<span style="color: #9e9e9e;">Speaking Monday at the Evercore ISI Virtual Consumer & Retail Summit, Gerald Evans, HanesBrands’ CEO, said he remains confident that Champion will reach its goal of hitting $3 billion in sales in coming years despite the negative impact from COVID-19.

Champion reached its goal of $2 billion in global sales in 2019 and benefited from past purchases of brand’s licenses overseas that have helped the brand establish a unified go-to-market approach globally.

“We couldn’t be more thrilled with how Champion’s evolved since we reassembled it around the world and we continue to focus on that,” said Evans. “We set our $2 billion goal and we really accomplished that last year. We also put in place a $3 billion goal over the next few years and I think we’re certainly still on course to achieve those results in spite of what short-term interruptions we may have with a COVID shut-downs of retail and things like that.”

Evans said the “most important reinforcement” of the opportunity seen in Champion was that online growth surged for the brand as stores were closed amid the pandemic.

In releasing first-quarter results, HanesBrands officials had noted online reached triple-digit growth rates across a number of HanesBrand’s online platforms, including Champion.com. Evans noted that a new champion.com website was launched to help drive the growth.

HanesBrands is also seeing continued strength of Champion as it measures consumer engagement around the world. Said Evans, “We continue to see that that ramp up, and importantly, continue to ramp among the young consumer around the world.”

Overseas, Champion launched an updated website in Europe with a new look and HanesBrands is “pleased with the early results.” Like the U.S., Europe also saw Champion’s online sales pick up as stores were forced to close.

In Australia, HanesBrands has “introduced Champion in a bigger way” after acquiring back the license and the brand “just continues to ramp at double-digit rates” in the region. He said HanesBrands is seeing a “very strong recovery in that business coming out of the shutdown in Australia as well so we continue to see broad strength.”

Among categories, Evans said Champion still has opportunity to “further build the business on the women’s side of things” as well as kids in addition to “more expansion in men’s.”

As reported, U.S. Activewear’s first-quarter sales decreased 29 percent, or $117 million, as a result of the COVID-19 impact and $85 million of C9 Champion sales in mass retail in the year-ago quarter. When the year-ago quarter is rebased for the C9 Champion program exit, net sales decreased 10 percent.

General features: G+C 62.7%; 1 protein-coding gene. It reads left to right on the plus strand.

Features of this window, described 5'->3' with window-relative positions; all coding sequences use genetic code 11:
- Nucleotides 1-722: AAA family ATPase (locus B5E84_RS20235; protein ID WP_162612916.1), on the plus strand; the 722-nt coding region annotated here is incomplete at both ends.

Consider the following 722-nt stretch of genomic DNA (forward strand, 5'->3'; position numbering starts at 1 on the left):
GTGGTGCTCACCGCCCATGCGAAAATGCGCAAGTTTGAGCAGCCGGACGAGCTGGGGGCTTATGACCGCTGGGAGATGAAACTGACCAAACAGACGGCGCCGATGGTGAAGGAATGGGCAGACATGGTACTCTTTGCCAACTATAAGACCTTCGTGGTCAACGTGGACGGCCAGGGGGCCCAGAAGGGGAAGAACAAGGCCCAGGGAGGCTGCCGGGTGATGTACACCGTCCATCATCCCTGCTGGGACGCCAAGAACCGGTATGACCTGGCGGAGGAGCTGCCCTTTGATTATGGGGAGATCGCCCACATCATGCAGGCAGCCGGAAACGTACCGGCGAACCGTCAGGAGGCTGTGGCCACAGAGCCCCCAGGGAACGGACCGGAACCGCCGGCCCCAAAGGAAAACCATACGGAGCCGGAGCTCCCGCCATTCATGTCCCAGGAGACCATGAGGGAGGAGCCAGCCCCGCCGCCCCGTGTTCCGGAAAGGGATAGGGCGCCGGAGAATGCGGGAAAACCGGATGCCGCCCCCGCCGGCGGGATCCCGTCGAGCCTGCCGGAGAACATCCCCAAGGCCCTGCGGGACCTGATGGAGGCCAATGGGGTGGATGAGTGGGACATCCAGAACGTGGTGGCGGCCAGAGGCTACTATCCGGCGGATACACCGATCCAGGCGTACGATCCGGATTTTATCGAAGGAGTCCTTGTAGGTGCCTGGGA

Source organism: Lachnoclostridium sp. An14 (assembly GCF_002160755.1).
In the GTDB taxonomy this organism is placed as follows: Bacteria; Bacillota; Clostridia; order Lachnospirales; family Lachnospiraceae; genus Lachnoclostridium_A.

Prior to mid-March, the segment’s sales were up mid to high-single digits, driven by Champion and was higher than expected. Increases for other activewear brands were also being seen in the sports licensing business’ mass and mid-tier channels and seasonal activewear in the online channel. The segment also includes sports licensing sales under Gear for Sports and Hanes as well as the Alternative label.

Asked about trends during the pandemic, Evans said consumers are increasing their purchases of basics online. He said, “A lot of these  are replenishable products that people wear and they’re easy to buy online as they are at retail so we’re seeing that come through.”

The casualization trend has also “clearly driven a real interest in our Champion brand” and the brand has seen a “real migration” of consumers to dot.com sites as well as the online sites of its brick & mortar partners. Evans said of consumers amid the pandemic, “They’re looking for sweatshirts and sweatpants and things that are very comfortable to wear.”

The Alternative Apparel line, which focuses on sustainability as well as comfort, has also benefited from the casualization trend, Evans said.

Asked about the acceleration in online purchases even with stores reopening, Evans said, “I think there is a consumer that discovered the ease and the efficiency, if you will, of buying online so I think we’re going to continue to see accelerated rates going forward.”

Asked about C9 by Champion’s launch on Amazon, Evans said the brand was launched in on the platform in March with a “fairly small” assortment with plans to expand over time. He said, “We’re both I think pleased with how it’s done both so far in spite of it getting a little overshadowed probably like many things by COVID. We’re very pleased with the trends on it….There’s no bigger partner from a consumer reach standpoint than Amazon is if you’re going to work online. And so we’re very pleased with how it’s going and we’re very pleased with the initial response to the product.”

Evans also implied that the flagship Champion brand would be unlikely to sell to Target. The question was prompted as Target’s announced last year announced plans to introduce Levi’s Red Tab jeans for both men and women to select stores.

“I don’t know what could happen down the road but what I would say we focus very diligently on keeping Champion elevated in driving the business and we still think there’s a good amount of business to be had around the world in the channels we operate in,” said Evans.

He also noted that HanesBrands does a big business at the mass channel in basics across its innerwear categories, including with Hanes label. Evans said, “We’re seeing quite an appeal for Hanes T-shirts and sweatshirts as we see consumers buy online as well because, again, it’s that trusted name and that comfortable-to-wear, fits-you-well position.”

Photo courtesy Champion